Preparing to Sell Your Business
Written by Mark Underhill, CPA, CM&AA, CVGA
If you’re a business owner thinking about selling your business, congratulations! You’re about to embark on an exciting journey that could potentially bring a significant payout once the transaction is successfully completed. However, it’s important to remember that selling a business isn’t something that should be taken lightly and is rarely an easy process. It takes a lot of preparation, planning, and hard work to make sure that your business is ready for a transaction and that you get the best possible price for the business. In this article, we’ll take a closer look at some of the steps you should take to prepare your business for sale.
Prepare or Assemble the Team
Very few people ever get the experience of buying or selling a company. For those that have, it is typically a once-in-a-lifetime event that you only have one shot at. This makes it extremely critical that you surround yourself with a team of professionals who have the experience and expertise to appropriately guide you throughout the process. The most common mistake from owners looking to sell their businesses is that they fail to get the appropriate professionals involved at the appropriate time to help them. Having experienced accountants, attorneys, bankers, and wealth managers involved throughout the process can pay significant dividends by increasing the likelihood of a successful transaction and yielding a higher value. Ultimately, big events bring big opportunities and from a business perspective, few things are bigger than the sale of a company. Owners should consider items such as:
- Estate Planning: Consider updating wills, establishing trusts, and examining opportunities to mitigate potential future estate taxes that could be generated by the sale of the business.
- Tax Planning: You never want to let the tax tail wag the dog, but with time and notice, a good tax accountant can offer guidance in structure and terms that yield significant value and ultimately an increase in after-tax proceeds to a transaction.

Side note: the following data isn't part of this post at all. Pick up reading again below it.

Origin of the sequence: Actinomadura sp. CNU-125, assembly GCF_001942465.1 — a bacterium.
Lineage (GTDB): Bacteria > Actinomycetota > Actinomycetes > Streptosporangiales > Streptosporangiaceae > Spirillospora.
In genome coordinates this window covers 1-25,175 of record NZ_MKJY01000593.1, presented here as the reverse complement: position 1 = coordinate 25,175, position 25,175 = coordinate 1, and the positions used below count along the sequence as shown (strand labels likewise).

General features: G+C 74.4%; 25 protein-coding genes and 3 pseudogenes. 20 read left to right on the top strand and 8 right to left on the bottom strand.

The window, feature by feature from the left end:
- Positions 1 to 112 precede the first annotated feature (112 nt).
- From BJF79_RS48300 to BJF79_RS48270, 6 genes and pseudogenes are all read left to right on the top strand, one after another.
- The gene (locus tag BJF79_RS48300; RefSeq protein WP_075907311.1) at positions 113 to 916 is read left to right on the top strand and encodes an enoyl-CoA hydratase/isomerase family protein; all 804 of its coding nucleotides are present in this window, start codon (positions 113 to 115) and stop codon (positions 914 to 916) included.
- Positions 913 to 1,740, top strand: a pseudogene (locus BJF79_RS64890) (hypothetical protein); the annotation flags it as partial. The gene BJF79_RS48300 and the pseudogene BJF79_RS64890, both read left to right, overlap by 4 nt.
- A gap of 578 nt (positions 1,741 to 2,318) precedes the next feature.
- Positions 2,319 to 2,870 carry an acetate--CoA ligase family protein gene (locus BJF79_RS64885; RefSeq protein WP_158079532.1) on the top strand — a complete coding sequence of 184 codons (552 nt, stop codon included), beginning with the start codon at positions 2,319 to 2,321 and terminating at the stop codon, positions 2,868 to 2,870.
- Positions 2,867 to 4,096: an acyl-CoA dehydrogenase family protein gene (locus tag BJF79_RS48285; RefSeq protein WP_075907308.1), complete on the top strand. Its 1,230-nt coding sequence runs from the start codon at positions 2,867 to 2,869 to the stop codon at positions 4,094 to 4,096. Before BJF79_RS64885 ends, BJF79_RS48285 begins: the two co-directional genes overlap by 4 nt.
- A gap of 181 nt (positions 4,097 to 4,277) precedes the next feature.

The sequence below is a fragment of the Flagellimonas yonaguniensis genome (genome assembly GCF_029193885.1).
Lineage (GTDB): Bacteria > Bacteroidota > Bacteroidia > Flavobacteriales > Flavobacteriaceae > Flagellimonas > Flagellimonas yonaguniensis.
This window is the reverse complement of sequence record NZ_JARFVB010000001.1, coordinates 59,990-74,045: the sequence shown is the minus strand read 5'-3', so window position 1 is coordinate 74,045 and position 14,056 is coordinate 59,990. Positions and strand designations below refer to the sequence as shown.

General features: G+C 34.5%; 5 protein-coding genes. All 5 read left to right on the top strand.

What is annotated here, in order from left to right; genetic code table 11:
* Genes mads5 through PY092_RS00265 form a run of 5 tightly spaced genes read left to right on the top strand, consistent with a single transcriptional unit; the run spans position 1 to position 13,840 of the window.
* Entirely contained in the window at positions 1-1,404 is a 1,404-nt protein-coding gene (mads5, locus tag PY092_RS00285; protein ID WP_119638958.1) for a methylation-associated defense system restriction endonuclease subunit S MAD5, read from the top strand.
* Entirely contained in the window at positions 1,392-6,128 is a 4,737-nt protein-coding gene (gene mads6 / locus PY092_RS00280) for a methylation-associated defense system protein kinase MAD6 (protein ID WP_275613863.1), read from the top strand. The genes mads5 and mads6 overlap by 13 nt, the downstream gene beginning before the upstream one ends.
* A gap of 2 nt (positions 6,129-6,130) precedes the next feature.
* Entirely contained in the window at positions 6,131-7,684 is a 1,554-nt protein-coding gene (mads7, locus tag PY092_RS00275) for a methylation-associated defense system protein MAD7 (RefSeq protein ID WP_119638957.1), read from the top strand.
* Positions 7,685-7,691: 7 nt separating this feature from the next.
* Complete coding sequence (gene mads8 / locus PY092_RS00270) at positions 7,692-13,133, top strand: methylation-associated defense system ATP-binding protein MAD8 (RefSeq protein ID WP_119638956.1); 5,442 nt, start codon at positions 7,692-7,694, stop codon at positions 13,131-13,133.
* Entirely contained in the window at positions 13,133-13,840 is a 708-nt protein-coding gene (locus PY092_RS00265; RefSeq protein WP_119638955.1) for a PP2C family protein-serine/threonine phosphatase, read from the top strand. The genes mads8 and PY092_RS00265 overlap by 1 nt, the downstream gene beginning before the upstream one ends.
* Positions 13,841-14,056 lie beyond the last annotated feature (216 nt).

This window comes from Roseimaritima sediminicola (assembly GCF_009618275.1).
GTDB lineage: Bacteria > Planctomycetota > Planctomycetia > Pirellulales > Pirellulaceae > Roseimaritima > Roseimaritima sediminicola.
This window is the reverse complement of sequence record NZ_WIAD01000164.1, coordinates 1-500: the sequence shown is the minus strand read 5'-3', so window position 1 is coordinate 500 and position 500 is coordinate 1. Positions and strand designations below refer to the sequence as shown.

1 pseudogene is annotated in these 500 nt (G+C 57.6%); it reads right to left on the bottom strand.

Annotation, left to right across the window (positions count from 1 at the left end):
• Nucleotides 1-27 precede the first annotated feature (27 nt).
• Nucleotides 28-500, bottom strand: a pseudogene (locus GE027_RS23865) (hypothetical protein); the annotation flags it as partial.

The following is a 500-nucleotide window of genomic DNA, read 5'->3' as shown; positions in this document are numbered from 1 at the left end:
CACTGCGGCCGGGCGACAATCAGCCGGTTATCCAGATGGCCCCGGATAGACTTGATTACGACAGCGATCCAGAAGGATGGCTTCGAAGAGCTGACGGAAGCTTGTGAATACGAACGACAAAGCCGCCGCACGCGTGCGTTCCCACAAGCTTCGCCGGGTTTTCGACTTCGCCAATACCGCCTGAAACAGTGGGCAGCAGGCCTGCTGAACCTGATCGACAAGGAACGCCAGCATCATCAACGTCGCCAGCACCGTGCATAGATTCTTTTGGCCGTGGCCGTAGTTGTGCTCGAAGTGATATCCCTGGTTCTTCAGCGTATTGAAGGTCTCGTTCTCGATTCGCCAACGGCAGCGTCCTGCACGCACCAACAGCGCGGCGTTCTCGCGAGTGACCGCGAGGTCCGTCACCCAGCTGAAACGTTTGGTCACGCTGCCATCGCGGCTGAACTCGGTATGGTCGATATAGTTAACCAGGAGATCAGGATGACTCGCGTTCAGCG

- Charitable Planning: For those who are charitably inclined and would like to donate significant cash after the transaction, consider gifting an interest in the company before the transaction. This can yield the tax benefit of recognizing the fair market value of the donation without recognizing taxable gain on the portion donated. Owners should also consider the use of a donor-advised fund and other gifting strategies to improve after-tax cash.
Know Your Numbers
It cannot be overstated how important it is that the business has a good handle on its financials. You need to be able to show potential buyers that your business is profitable and has growth potential. This means financial statements, tax returns, profit and loss statements, cash flow statements, balance sheets, and any other financial records are readily available, accurate, and timely. Issues with the accuracy and availability of the company’s financial information is the most common reason a business is unable to find a suitable buyer. Many sellers should consider obtaining a sell-side quality of earnings study and performing defensive due diligence. This allows sellers to identify potential items that may impact a transaction before they become issues, gain confidence in company earnings, and set the tone for potential contentious add-backs and adjustments to earnings that will ultimately bring value to the seller in a transaction.
Clean Up Your Business
Before you bring your business to market, you will want to make sure that everything is in order. This means taking care of any outstanding debts, clearing up any legal issues, and making sure that your business is in compliance with all applicable laws and regulations. You’ll also want to make sure that your physical space is clean and organized, and that your employees are well-trained and motivated. You want to put your best foot forward so a potential buyer is interested in you instead of the next company.